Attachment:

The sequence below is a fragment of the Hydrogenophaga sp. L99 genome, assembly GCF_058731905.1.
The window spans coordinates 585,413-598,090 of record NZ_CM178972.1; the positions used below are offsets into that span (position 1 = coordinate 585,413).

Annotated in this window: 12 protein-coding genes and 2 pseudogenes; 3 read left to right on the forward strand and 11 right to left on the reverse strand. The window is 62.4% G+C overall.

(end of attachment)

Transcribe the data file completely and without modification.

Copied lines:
The sequence below is a fragment of the Hydrogenophaga sp. L99 genome, assembly GCF_058731905.1.
The window spans coordinates 585,413-598,090 of record NZ_CM178972.1; the positions used below are offsets into that span (position 1 = coordinate 585,413).

Annotated in this window: 12 protein-coding genes and 2 pseudogenes; 3 read left to right on the forward strand and 11 right to left on the reverse strand. The window is 62.4% G+C overall.